A new analysis suggests that most U.S. dog owners are unaware of—and do not follow—guidelines on safe pet food and dish handling from the Food and Drug Administration (FDA), but that better education and implementation of the guidelines could reduce contamination. Dr. Emily Luisana of North Carolina State University in Raleigh and colleagues present these findings in the open-access journal PLOS ONE on April 6, 2022.
Pet food and dish handling involves potential health risks for both dogs and people, especially those with compromised immune systems. Multiple outbreaks of bacterial illness among dogs and humans have occurred as a result of contaminated dog food. The FDA has issued guidelines on protocols for safe pet food and dish handling, available online, but the information is limited, and the effects of the recommendations have been unclear.
To help clarify, Dr. Luisana and colleagues surveyed 417 dog owners. They found that less than 5 percent were aware of the guidelines, and many owners did not follow many of the recommendations. For instance, only one third reported washing their hands after feeding, and only two thirds reported preparing dog food on separate surfaces from those used for human food. The latter fact is of potential public health importance, but is not addressed in the FDA recommendations.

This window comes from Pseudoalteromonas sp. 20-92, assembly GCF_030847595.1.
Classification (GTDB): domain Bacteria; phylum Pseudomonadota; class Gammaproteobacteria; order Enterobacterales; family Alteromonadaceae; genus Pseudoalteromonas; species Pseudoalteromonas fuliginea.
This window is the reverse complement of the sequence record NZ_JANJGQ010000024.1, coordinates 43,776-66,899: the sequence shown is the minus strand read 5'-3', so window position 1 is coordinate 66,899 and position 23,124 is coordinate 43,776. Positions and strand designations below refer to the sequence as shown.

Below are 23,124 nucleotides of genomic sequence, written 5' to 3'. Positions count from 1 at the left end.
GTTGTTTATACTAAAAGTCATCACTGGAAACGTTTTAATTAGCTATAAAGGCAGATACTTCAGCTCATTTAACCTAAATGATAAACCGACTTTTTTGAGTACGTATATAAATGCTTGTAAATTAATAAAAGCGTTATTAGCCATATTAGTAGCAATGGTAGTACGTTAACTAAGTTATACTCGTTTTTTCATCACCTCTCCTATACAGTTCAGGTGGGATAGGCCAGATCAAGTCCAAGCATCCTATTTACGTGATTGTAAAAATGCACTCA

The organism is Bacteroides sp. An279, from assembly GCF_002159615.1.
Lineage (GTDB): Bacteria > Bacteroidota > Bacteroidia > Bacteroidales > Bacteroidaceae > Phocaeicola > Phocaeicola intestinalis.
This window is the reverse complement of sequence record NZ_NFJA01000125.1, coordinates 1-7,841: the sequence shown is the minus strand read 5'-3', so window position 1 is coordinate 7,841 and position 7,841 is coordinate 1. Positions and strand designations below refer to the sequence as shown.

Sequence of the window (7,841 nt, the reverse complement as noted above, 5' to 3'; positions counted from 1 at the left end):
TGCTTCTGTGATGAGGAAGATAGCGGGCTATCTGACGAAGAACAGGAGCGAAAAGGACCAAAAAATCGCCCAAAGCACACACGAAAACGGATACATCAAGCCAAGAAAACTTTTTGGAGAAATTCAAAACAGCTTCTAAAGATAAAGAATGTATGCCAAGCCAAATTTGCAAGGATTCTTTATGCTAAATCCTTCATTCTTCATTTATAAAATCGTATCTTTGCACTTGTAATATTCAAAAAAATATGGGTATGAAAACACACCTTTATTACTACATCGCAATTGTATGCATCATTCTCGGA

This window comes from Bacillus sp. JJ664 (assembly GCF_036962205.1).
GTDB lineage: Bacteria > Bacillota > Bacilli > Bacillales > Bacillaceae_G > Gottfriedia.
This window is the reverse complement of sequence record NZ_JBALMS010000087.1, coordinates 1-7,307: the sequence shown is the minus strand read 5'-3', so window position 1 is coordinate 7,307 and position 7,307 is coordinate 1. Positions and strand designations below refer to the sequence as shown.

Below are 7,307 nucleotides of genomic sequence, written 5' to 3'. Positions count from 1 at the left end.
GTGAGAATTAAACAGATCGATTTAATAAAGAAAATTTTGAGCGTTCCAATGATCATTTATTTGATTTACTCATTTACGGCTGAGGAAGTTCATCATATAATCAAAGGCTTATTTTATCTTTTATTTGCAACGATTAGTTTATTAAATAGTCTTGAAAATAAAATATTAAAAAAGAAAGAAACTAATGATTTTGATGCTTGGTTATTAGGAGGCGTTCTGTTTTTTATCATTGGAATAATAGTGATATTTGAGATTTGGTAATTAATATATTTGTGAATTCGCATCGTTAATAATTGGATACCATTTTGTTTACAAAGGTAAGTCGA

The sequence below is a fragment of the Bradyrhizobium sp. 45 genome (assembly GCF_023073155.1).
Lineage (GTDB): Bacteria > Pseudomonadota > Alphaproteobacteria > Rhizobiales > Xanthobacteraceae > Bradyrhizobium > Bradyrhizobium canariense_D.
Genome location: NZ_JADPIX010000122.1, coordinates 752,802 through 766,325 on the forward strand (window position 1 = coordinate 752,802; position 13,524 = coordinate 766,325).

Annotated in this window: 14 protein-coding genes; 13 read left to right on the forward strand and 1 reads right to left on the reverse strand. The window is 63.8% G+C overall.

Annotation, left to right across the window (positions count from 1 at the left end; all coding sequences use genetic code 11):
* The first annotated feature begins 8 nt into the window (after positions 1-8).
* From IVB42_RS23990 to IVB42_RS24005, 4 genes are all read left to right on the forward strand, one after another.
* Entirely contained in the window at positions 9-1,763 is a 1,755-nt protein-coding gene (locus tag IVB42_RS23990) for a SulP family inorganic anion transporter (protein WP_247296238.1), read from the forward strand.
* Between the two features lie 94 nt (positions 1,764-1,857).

To better understand the effects of the FDA recommendations, the researchers tested 68 household dog food dishes for bacterial contamination. After initial testing, they divided the owners into three groups with different instructions for implementing food handling guidelines, then tested the dishes again after 1 week. They found significantly reduced contamination of dishes from owners who instituted the FDA’s pet food handling guidelines, either alone or in combination with the FDA’s human food handling protocol, versus dishes from owners who were not asked to implement either protocol.
The researchers note that their study was small and that future research could clarify optimal hygiene strategies and ways to communicate them.
Nonetheless, on the basis of their findings, the researchers outline suggestions to reduce contamination in pet food dishes for owners, veterinarians, pet food sellers and manufacturers. These include ensuring household members who feed pets adhere to FDA guidelines and including written information on guidelines with pet food sales.
The authors add: “Most pet owners are unaware that pet food bowls can be a hidden source of bacteria in the household. Knowing how to mitigate this risk and practice proper pet food storage and hygiene may make for a happier, healthier household.”
To access the journal article in PLOS ONE: https://journals.plos.org/plosone/article?id=10.1371/journal.pone.0259478